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Harpsichord by José Calisto, Portugal, 1780

NMM 6204.  Harpsichord by Jose Calisto, Portugal, 1780

NMM 6204. Harpsichord by José Calisto, Portugal, 1780. Single manual, GG-g3 (5 octaves); 2 x 8'; buff. Ex coll.: Wolfgang Ruf, Emmetten, Switzerland. Rawlins fund, 1999.

The robust case, made mainly of spruce, is painted dark green on the exterior and veneered with Brazilian tulipwood on the interior. The original music desk is mostly of rosewood (palisander), as are the moldings and blocks around the keyboard. The instrument rests on typically Portuguese trestles with cutouts in the shape of upside-down hearts.


Jose Calisto's signature

This harpsichord, inscribed JOZE CALISTO 1780, is one of the rarest treasures in the collections of the National Music Museum. Although nothing is yet known about Calisto, this wonderfully preserved instrument, typically Portuguese in its design and decorative style incorporating fine tropical woods, displays craftsmanship of the highest order. The single manual, with boxwood-covered naturals and ebony-covered sharps (see image below), has the common eighteenth-century Iberian five-octave compass of GG to g3 (61 notes). There are two registers at 8' pitch, one of which is permanently engaged, while the other is controlled by a hand stop. A second hand stop controls a buff stop affecting the permanent 8'.


Detail of Boxwood and Ebony-Covered Keys

Keyboard close-up


Audio Excerpt

Rosana Lanzelotte poses with the Calisto harpsichord at the NMM

Click on link to hear an excerpt of Pedro António Avondano's (1714-1782), Sonata in Fa Major. From the CD, Pedro António Avondano Sonatas, played by Rosanna Lanzelotte (left).


Disposition and Measurements

The instrument is scaled (c2 being 256 mm long) for brass strings with the speaking lengths doubling at each lower octave throughout most of the compass. This accounts for the imposing size of the harpsichord, which is 2516 mm long, almost the length of a modern concert grand piano. The tone is full and rich, with a particularly majestic bass. Although the string scaling is similar to that of harpsichords and pianos made in Florence by Bartolomeo Cristofori, which were certainly known in Portugal, the overall construction of the Calisto instrument and most details of its action and soundboard layout are closer to those of northern-European harpsichords.

<8' controlled by a hand lever
8'> permanently engaged
buff to 8'> controlled by a hand lever
Length of spine (without bracket at front) 2516 mm
Width (measured over nameboard) 955 mm
Length of cheekpiece (without bracket) 646 mm
Length of tail 250 mm
Tail angle 88.5°
Height (including bottom, which is applied to the bottom edges of the walls) 227 mm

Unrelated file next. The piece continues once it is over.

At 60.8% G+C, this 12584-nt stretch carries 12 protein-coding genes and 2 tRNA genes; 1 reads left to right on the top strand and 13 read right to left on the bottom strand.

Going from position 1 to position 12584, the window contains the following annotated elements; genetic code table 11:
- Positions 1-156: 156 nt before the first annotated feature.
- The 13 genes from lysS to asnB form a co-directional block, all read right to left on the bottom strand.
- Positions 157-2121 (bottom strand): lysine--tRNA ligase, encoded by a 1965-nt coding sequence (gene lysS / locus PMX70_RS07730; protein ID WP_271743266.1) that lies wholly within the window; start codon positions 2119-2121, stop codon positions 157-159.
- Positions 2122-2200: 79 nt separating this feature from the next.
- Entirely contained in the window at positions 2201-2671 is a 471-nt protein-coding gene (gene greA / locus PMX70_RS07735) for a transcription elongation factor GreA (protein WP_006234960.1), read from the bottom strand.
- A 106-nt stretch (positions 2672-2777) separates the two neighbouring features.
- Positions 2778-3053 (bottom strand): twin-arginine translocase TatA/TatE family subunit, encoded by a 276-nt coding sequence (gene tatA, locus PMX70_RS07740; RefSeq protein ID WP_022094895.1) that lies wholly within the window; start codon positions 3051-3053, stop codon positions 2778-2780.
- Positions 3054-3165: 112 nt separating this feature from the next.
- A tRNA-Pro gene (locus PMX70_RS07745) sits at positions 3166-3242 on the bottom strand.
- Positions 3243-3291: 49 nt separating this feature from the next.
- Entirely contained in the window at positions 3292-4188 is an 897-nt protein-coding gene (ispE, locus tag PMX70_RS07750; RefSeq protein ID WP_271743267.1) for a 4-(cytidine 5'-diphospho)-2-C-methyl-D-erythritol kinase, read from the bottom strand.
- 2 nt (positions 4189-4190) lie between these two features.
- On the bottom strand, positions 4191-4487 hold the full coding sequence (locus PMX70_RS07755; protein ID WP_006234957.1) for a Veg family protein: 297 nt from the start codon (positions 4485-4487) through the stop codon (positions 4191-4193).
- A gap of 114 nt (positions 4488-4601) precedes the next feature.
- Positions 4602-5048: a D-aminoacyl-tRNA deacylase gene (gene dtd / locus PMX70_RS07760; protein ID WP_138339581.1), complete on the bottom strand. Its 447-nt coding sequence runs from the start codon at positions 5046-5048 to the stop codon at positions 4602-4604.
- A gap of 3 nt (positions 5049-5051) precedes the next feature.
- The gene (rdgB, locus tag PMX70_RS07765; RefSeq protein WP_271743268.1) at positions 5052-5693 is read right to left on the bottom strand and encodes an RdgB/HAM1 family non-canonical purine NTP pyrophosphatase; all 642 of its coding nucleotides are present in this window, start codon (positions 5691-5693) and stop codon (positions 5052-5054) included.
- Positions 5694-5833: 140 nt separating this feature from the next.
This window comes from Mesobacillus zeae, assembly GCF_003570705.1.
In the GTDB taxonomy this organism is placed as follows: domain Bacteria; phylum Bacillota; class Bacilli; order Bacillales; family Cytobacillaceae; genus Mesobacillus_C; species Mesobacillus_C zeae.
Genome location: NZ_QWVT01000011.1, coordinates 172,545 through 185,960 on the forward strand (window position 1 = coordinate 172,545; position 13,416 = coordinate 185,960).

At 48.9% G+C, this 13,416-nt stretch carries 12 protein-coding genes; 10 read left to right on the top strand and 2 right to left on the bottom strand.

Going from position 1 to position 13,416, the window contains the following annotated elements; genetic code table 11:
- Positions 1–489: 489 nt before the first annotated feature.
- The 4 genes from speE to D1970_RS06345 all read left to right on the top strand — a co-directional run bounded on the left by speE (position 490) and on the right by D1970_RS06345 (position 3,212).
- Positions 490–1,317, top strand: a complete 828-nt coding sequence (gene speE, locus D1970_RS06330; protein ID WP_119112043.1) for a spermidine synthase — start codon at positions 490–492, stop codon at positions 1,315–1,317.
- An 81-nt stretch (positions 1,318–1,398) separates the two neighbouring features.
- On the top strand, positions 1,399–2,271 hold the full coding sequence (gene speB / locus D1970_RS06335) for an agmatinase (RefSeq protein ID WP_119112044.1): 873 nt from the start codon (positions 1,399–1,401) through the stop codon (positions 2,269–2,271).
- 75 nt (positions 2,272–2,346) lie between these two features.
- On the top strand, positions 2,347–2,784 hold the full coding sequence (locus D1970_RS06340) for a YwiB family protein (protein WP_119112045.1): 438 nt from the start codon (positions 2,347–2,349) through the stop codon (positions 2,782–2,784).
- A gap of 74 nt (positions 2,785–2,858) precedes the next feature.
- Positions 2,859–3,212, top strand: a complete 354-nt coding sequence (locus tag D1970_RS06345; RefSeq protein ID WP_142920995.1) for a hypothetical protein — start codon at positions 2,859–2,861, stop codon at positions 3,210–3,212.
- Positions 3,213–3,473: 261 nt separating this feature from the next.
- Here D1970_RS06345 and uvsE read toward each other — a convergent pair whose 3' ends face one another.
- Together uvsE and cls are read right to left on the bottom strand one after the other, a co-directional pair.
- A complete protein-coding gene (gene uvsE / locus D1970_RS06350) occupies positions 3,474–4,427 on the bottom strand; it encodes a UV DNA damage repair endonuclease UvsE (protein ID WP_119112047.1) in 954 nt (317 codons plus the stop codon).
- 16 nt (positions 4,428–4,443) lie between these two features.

Three-octave span 493 mm

8' String Lengths and Plucking Points

  <8' string length <8' plucking point
g3 84 mm 46 mm
c3 131  —
c2 256 86
c1 503 110
c 987  —
C 1802  —
GG 2009 173



Plan view and X-Ray

Plan view
X-ray of plan view



Literature:   Donald H. Boalch, Makers of the Harpsichord and Clavichord 1440-1840. Third edition, edited by Charles Mould (Oxford: Clarendon Press, 1995), pp. 263-264.

Anne Robert, Carlos Seixas, Sonates pour Clavecin (Vol. II) (France: Optical Disc de France, 1997). CD.

John Koster, "A Rare Portugese Harpsichord by José Calisto, 1780," America's Shrine to Music Museum Newsletter 26, No. 3 (August 1999), pp. 4-5.

John Koster, "Towards an Optimal Instrument:  Domenico Scarlatti and the New Wave of Iberian Harpsichord Making," Early Music 35, No. 4 (November 2007), pp. 575-604.

John Koster, "Traditional Iberian Harpsichord Making in its European Context," Galpin Society Journal 61 (2008), pp. 8, 9, 13, 62.

John Koster, "Domenico Scarlatti and the Transformation of Iberian Harpsichord Making," in Domenico Scarlatti en España / Domenico Scarlatti in Spain, Luisa Morales, ed. (Garrucha, Almería, Spain: Asociación Cultural LEAL, 2009), pp. 187-208 (especially pp. 200, and 204-206 and figs. 1b, 3c, 11, 12, and 14).

John Koster, "Scarlatti and His Keyboards," Early Music 37, No. 2 (May 2009), pp. 345-346.

Ronald Broude, "Playing On Originals: The Material Presence of the Past," Early Music America 15, No. 4 (Winter 2009): 35.

Susanne Skyrm, ed., with assistance from Calvert Johnston and John Koster, Anthology of Eighteenth-Century Spanish Keyboard Music for Organ, Piano, Harpsichord, or Clavichord (Colfax, North Carolina: Wayne Leupold Editions, 2010), p. x.

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